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  • Let's learn about cheetahs.

  • Cheetahs are the fastest land animals on the planet. There are birds that can fly faster,

  • but nothing on Earth runs faster than a cheetah does. They can accelerate to speeds of 47

  • mph or 75 kph in less than 2 seconds, and may reach top speeds of 75 miles or 120 kilometers

  • per hour, although they cannot maintain these incredible speeds for long.

  • Cheetahs are mammals. That means that they are covered in fur, they are warm-blooded,

  • and they feed their babies milk. Cheetahs are carnivores, preferring to kill and eat

  • medium-sized prey like impalas, gazelles, and springbok, but they will also eat ostriches,

  • warthogs, and zebras when they are available. Cheetahs hunt in the day, because they track

  • their prey by sight and not by smell. They will stalk up as close as possible to their

  • intended target and then give chase.

  • The chase usually lasts for less than a minute: if the cheetah cannot catch the animal quickly,

  • it will give up, but cheetahs kill about half of the animals that they chase. Once it has

  • made a kill, the cheetah needs to eat as fast as possible before larger predators arrive

  • and steal it.

  • Because they are built for speed and agility, cheetahs are much smaller than other predators,

  • like lions, leopards, and even hyenas. They need their speed and maneuverability to catch

  • food, and so cheetahs will avoid a fight where they might get hurt.

  • Adult cheetahs weigh between 63 and 143 pounds, or 28 and 65 kilograms, and have a head-and

  • body length of up to 55 inches or 140 centimeters. Their tails are quite long for their size,

  • with lengths of roughly three feet or one meter common. This long tail is used to help

  • the cheetah steer and change direction when they are running at high speeds. Cheetahs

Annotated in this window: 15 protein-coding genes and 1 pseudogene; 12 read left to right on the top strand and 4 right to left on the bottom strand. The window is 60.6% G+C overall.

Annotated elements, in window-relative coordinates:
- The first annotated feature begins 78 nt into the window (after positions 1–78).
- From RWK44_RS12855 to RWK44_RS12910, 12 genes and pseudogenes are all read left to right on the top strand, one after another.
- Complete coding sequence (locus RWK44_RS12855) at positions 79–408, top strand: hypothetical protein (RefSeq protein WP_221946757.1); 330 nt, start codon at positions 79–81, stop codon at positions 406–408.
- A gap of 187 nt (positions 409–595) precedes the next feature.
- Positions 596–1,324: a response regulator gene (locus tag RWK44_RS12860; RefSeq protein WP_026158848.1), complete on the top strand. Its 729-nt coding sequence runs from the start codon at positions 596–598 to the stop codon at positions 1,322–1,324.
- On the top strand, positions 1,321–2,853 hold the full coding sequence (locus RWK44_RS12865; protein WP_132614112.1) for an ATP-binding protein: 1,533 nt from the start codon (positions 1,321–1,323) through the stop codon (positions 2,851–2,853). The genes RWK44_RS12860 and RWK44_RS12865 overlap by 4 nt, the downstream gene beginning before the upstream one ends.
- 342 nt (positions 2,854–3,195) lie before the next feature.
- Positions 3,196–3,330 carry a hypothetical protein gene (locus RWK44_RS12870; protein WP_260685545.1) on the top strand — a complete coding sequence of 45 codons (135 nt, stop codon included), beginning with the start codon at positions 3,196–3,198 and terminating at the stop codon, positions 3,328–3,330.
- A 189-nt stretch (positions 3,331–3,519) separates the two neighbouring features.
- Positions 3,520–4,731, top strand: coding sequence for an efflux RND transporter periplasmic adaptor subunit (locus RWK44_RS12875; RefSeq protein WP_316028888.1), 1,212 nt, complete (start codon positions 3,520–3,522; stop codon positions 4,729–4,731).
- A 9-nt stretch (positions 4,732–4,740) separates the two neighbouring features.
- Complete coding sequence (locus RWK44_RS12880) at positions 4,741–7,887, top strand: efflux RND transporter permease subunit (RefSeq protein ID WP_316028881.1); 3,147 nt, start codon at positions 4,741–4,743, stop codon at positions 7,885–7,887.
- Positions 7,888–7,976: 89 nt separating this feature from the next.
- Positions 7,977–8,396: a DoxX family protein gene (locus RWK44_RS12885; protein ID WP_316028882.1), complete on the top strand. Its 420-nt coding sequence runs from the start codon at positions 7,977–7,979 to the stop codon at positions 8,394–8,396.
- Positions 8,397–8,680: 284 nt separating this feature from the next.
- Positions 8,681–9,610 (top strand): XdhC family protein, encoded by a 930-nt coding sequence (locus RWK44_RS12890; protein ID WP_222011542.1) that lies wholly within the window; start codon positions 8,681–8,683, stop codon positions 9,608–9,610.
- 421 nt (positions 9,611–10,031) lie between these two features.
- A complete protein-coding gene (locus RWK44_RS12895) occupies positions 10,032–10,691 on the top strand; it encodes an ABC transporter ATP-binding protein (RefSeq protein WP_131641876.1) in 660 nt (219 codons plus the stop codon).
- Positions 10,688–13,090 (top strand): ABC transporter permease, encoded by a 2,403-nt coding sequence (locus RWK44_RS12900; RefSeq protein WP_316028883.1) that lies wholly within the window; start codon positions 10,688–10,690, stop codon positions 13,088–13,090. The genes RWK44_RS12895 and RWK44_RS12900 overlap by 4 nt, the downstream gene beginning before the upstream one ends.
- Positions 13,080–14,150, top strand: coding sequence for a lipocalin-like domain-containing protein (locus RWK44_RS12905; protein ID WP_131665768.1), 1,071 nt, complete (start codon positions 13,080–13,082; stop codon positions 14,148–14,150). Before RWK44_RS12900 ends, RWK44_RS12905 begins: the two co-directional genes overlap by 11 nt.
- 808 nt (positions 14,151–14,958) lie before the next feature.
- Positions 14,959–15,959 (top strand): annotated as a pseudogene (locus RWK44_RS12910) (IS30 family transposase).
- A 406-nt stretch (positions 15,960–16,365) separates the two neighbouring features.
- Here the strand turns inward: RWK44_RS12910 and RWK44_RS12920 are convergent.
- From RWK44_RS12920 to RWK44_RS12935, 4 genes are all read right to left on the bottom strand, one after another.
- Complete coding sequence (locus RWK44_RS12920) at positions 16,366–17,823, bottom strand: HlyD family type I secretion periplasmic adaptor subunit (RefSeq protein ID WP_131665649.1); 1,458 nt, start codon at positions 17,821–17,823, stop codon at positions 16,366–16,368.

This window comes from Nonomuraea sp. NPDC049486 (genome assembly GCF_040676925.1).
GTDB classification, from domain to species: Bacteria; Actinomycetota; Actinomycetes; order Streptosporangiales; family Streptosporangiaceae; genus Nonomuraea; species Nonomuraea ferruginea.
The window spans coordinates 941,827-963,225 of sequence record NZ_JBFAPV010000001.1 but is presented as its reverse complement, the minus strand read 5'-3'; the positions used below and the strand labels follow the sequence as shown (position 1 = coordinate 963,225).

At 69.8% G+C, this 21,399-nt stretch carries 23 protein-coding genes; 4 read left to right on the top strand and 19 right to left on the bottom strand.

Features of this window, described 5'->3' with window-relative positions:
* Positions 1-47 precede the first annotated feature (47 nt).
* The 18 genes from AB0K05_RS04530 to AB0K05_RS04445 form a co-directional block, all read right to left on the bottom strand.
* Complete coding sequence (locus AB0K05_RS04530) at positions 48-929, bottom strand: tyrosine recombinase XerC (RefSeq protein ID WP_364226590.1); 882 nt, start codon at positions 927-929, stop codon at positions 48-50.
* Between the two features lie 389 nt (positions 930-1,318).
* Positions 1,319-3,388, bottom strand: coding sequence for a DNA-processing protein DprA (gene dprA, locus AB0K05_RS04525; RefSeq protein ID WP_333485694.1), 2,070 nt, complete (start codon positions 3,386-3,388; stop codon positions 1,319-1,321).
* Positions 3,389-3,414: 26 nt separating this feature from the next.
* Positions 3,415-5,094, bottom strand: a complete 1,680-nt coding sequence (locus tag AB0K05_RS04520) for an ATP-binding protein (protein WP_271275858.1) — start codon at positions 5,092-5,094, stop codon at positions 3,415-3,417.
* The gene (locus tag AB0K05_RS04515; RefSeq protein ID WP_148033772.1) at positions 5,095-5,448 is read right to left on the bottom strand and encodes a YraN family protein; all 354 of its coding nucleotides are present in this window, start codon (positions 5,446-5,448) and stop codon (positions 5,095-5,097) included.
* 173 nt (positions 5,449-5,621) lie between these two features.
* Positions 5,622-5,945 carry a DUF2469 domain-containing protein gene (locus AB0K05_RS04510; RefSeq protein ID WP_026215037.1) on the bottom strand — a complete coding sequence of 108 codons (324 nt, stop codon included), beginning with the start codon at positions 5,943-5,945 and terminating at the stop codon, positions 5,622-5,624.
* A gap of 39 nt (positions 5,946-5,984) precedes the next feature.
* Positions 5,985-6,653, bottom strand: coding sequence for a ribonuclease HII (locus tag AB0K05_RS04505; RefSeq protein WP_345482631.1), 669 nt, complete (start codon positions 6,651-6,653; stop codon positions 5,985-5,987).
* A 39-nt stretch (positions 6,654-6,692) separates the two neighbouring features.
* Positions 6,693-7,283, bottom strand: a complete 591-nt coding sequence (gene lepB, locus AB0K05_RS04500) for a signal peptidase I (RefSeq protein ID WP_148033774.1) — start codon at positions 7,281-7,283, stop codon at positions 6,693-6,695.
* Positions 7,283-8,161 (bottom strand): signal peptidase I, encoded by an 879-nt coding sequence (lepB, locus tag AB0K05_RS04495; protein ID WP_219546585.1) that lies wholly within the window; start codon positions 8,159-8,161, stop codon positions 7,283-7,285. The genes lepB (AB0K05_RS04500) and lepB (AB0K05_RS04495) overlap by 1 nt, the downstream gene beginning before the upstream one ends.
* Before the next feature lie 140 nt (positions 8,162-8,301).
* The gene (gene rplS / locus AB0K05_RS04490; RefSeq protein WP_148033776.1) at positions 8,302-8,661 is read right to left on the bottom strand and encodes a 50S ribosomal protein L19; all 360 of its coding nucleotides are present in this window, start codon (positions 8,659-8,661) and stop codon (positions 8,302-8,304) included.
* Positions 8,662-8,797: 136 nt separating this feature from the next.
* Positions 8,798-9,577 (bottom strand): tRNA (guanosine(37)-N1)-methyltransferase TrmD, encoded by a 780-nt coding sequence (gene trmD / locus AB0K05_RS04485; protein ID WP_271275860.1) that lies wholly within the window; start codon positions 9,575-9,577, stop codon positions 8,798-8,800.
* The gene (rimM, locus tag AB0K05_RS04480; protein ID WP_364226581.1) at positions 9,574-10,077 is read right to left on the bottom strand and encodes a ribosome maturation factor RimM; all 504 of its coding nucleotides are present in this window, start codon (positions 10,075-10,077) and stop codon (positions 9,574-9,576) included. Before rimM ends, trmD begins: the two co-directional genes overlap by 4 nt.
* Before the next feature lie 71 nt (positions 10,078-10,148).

• can be recognized by their spotted fur, long tails, slender legs, and black stripes extending

  • down from their eyes. Something interesting about cheetahs is that, unlike other big cats,

  • they cannot roar. However, they can purr!

  • Cheetahs have small heads to reduce wind resistance, and large nostrils to help them take in more

  • oxygen. They also have enlarged hearts and lungs to help supply blood to their muscles.

  • Their spines are extremely flexible, like springs, allowing them to move incredibly

  • far with each stride - up to 25 feet, or 7 to 8 meters in a single bound. Cheetahs also

  • have special feet, different than the feet of most other cats. Their claws do not retract

  • all the way, giving them better grip, like cleats, and allowing them to run faster.

  • Cheetahs live mostly in the grassy savanna of Africa and the Middle East, although some

  • live in parts of Asia.

  • Throughout history, some people have kept cheetahs as pets, beginning with the Ancient

  • Egyptians. They used the cheetahs to hunt. Kings and emperors for thousands of years

  • kept cheetahs both for pets and for hunting. Today, cheetahs are vulnerable to extinction

  • due to hunting by humans, loss of habitat, and being illegally taken from the wild to

  • be kept as pets. Farmers will sometimes shoot and kill cheetahs because they think they

  • will eat their animals.

  • Only about 10,000 cheetahs remain in the wild, but people are working hard to help protect

  • the cheetah population. Farmers are being taught how to protect their animals without

  • killing cheetahs, and people are trying to protect the places that cheetahs live and

  • the animals they eat so that they will have healthy habitats to live in. I hope you enjoyed

  • learning about the cheetah today. Goodbye till next time!

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